The characterization of c-rate dependent hard carbon anode fracture induced by lithium intercalation
Author(s)Villalón, Thomas A., Jr. (Thomas Aanthony)
Massachusetts Institute of Technology. Department of Materials Science and Engineering.
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This study sought to evaluate hard carbon's fracture characteristics under different cycling rates due to its lithium solid solubility and isotropic nature. In addition to the evaluation, an electrochemical shock map was modified from a previous study to try and predict what conditions of particle size and C-rate are necessary to cause brittle fracture events in hard carbon. Subsequently, hard carbon anodes were created using a formulation of hard carbon, carbon black, and Kureha binder and subjected to two or three cycles of C-rates varying from C/10 to 5 C. Data evaluation suggests that for every C increase approximately nine more percent of the particles in the system will develop cracks. Further analysis of the data shows that low C-rate anodes may have been affected by inhomogeneous mixtures, skewing the linear relationship to a higher than accurate value in the linear plot. Additionally, a C-rate limit that prevents any brittle fracture from occurring can be found at c/10 or lower. When comparing the anodes to the model, the model shows accuracy in C predicting failure conditions for the higher C-rate anodes. When applied to lower C-rates (below c/2), the 2 accuracy of the model begins to fall. Possible solutions to this problem include finding more accurate material properties for hard carbon or redefining the model to account for some unique value (i.e. - the hard carbon's geometry) associated with the hard carbon. Additionally, more anodes should be tested to create a larger sampling that can average cells that have inhomogeneous mixtures.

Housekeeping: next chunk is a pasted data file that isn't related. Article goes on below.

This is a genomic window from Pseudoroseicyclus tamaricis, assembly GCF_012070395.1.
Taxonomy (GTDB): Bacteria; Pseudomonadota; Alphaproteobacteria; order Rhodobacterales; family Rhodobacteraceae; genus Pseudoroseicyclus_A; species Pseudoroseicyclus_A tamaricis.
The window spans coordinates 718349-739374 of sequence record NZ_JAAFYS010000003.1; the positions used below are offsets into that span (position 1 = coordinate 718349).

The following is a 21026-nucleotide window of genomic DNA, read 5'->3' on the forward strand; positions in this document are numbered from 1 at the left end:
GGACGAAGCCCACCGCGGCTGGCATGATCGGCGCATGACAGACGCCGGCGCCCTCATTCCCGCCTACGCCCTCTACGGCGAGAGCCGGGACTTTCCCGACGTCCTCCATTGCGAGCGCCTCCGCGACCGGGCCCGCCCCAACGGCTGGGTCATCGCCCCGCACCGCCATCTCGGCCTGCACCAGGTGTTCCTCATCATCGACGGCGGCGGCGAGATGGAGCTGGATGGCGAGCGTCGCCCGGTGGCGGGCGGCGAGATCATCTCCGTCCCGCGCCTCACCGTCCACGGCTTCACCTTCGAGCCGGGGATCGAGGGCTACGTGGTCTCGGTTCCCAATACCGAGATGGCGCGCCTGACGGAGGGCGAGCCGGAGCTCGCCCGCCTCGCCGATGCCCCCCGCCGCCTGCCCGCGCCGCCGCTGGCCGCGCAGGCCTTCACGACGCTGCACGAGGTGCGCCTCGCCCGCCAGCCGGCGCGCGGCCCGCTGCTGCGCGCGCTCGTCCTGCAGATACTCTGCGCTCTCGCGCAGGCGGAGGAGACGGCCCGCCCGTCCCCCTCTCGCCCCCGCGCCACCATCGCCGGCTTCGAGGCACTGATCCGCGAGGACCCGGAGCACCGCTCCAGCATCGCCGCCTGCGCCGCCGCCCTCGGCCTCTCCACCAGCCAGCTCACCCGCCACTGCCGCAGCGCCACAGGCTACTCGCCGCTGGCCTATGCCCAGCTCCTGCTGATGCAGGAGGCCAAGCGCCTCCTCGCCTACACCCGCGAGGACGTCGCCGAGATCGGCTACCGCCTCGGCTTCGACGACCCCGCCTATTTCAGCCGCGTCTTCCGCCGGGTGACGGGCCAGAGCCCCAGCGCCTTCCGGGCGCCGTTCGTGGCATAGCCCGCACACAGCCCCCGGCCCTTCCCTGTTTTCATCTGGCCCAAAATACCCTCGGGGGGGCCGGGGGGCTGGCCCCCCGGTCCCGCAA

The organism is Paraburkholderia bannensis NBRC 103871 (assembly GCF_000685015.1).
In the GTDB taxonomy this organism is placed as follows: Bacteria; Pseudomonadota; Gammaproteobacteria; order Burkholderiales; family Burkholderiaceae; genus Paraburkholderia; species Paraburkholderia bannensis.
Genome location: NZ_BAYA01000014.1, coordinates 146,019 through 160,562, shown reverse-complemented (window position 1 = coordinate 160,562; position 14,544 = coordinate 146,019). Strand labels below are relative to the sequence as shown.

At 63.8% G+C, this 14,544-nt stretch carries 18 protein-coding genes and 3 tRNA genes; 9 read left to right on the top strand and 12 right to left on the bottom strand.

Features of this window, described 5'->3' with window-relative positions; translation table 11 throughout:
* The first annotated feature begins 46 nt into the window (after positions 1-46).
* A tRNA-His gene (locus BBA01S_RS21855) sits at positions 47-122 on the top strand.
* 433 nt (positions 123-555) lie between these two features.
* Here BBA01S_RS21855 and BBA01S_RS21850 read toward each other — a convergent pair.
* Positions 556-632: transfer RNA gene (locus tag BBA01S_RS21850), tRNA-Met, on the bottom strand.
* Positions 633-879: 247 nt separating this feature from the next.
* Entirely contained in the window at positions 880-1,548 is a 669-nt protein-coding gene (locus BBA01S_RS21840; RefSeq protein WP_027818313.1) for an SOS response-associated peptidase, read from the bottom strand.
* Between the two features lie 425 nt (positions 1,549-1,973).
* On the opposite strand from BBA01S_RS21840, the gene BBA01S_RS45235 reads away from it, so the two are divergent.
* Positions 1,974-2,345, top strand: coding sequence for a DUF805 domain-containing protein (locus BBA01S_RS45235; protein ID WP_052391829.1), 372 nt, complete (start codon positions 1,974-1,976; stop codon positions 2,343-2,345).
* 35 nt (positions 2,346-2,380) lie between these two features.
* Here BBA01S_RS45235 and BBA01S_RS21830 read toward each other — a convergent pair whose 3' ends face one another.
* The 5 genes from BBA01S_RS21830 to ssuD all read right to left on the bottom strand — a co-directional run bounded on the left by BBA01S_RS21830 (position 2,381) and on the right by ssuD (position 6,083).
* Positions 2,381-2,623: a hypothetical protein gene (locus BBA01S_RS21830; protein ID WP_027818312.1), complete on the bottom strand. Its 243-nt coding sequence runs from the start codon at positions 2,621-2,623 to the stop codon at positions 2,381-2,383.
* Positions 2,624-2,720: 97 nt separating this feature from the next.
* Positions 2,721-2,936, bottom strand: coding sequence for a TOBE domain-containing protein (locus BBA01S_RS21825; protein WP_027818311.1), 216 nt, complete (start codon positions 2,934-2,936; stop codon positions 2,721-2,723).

Thesis: S.B., Massachusetts Institute of Technology, Department of Materials Science and Engineering, 2014.Cataloged from PDF version of thesis.Includes bibliographical references (pages 43-45).
DepartmentMassachusetts Institute of Technology. Department of Materials Science and Engineering
Massachusetts Institute of Technology
Materials Science and Engineering.